The Family Cracticidae is a member of the Superfamily Corvoidea. Here is the complete "parentage" of Cracticidae:
- Domain: Eukaryota
Whittaker & Margulis,1978 - eukaryotes
- Kingdom: Animalia
C. Linnaeus, 1758 - animals
- Subkingdom: Bilateria
(Hatschek, 1888) Cavalier-Smith, 1983 - bilaterians
- Branch: Deuterostomia
Grobben, 1908 - Deuterostomes
- Infrakingdom: Chordonia
(Haeckel, 1874) Cavalier-Smith, 1998
- Phylum: Chordata
Bateson, 1885 - Chordates
- Subphylum: Vertebrata
Cuvier, 1812 - Vertebrates
- Infraphylum: Gnathostomata
auct. - Jawed Vertebrates
- Superclass: Tetrapoda
Goodrich, 1930 - Tetrapods
- Class: Sauropsida
- Subclass: Avialae Gauthier, 1986
- Class: Sauropsida
- Superclass: Tetrapoda Goodrich, 1930 - Tetrapods
- Infraphylum: Gnathostomata auct. - Jawed Vertebrates
- Subphylum: Vertebrata Cuvier, 1812 - Vertebrates
- Phylum: Chordata Bateson, 1885 - Chordates
- Infrakingdom: Chordonia (Haeckel, 1874) Cavalier-Smith, 1998
- Branch: Deuterostomia Grobben, 1908 - Deuterostomes
- Subkingdom: Bilateria (Hatschek, 1888) Cavalier-Smith, 1983 - bilaterians
- Kingdom: Animalia C. Linnaeus, 1758 - animals
The Family Cracticidae is further organized into finer groupings including:
- Subfamily (1): Corvinae
- Tribe (1): Artamini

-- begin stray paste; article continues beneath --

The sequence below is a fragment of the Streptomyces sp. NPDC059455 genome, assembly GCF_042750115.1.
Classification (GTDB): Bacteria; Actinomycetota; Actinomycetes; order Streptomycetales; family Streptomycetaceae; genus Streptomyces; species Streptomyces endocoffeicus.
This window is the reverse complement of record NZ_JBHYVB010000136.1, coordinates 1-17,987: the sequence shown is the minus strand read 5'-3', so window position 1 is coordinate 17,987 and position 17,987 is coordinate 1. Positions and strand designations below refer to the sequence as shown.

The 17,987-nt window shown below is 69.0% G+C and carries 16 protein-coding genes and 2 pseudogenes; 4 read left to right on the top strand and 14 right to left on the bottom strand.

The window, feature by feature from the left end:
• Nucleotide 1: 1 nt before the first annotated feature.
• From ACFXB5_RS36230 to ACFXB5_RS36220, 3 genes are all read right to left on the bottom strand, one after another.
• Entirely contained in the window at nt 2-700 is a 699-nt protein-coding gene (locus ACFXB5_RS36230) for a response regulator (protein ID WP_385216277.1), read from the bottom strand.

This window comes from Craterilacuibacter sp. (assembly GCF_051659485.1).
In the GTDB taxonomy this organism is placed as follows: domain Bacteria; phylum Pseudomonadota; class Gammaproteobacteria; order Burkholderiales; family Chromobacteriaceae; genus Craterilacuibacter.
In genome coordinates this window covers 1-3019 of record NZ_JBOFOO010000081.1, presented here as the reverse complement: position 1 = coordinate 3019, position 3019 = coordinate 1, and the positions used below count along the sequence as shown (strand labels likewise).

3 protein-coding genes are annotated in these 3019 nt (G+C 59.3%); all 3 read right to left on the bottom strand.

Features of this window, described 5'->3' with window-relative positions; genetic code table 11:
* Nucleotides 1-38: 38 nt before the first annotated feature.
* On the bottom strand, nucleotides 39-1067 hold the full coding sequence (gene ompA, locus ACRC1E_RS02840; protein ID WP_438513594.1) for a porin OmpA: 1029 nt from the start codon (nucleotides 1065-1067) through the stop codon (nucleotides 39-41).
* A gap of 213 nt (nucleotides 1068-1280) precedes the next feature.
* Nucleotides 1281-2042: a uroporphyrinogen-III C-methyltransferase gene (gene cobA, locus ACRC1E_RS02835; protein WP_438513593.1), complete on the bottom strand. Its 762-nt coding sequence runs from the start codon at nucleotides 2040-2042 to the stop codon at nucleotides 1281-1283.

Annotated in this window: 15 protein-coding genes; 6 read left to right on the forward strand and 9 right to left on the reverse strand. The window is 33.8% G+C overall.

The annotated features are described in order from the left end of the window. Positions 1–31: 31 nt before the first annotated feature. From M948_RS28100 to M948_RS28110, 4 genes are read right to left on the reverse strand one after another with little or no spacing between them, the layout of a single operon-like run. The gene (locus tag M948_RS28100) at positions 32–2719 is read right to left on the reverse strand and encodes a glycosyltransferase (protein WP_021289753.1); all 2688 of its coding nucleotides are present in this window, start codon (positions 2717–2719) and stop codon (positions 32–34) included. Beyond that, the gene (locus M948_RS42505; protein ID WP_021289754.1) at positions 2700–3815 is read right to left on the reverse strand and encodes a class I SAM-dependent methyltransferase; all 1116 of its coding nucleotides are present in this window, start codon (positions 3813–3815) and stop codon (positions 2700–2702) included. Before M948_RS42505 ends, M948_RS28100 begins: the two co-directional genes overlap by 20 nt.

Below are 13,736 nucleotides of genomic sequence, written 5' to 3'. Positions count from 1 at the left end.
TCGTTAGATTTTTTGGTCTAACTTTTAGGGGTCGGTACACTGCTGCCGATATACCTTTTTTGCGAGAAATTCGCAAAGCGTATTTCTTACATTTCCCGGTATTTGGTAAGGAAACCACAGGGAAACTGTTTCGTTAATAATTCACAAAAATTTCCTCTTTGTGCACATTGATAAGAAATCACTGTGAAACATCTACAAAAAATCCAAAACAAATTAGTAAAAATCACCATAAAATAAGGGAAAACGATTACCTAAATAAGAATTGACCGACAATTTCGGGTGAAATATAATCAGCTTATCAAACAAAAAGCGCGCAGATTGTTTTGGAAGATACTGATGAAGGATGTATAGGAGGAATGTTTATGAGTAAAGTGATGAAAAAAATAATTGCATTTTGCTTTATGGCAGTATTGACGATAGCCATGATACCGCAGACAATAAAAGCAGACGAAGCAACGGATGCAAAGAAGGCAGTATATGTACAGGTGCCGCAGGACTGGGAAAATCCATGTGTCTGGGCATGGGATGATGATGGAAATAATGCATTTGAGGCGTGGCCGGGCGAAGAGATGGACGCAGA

- Genus (4): Cracticus · Gymnorhina · Peltops · Strepera
- Species: ZipcodeZoo has pages for 63 species and subspecies in the Family Cracticidae.
Butcherbirds are -like birds in the genus Cracticus. They are native to Australasia. Their closest relatives are the Australian magpie and the three species of currawong. Together they form the subfamily Cracticinae in the family Artamidae which also contains the woodswallows. [more]
The Australian Magpie (Gymnorhina tibicen) is a medium-sized black and white passerine bird native to Australia and southern New Guinea. A member of the Cracticidae, it is closely related to the butcherbirds. At one stage, the Australian Magpie was considered to be three separate species, although zones of hybridisation between forms reinforced the idea of a single species with several subspecies, nine of which are now recognised. The adult Australian Magpie is a fairly robust bird ranging from 37 to 43 cm (14.5?17 in) in length, with distinctive black and white plumage, gold brown eyes and a solid wedge-shaped bluish-white and black bill. The male and female are similar in appearance, and can be distinguished by differences in back markings. With its long legs, the Australian Magpie walks rather than waddles or hops and spends much time on the ground. This adaptation has led to many authorities maintaining it in its own genus Gymnorhina. Described as one of Australia's most accomplished songbirds, the Australian Magpie has an array of complex vocalisations. [more]
Peltops is a genus of in the Cracticidae family. It contains the following species: [more]
Currawongs are medium-sized birds of the family Artamidae native to Australasia. There are either three or four species (depending on whether the Australian Magpie is counted as a currawong or not). The common name comes from the call of the familiar Pied Currawong of eastern Australia and is onomatopoeic. An older name was Crow-shrike, though this is not used currently. [more]
At least 19 species and subspecies belong to the Genus Strepera.
More info about the Genus Strepera may be found here.
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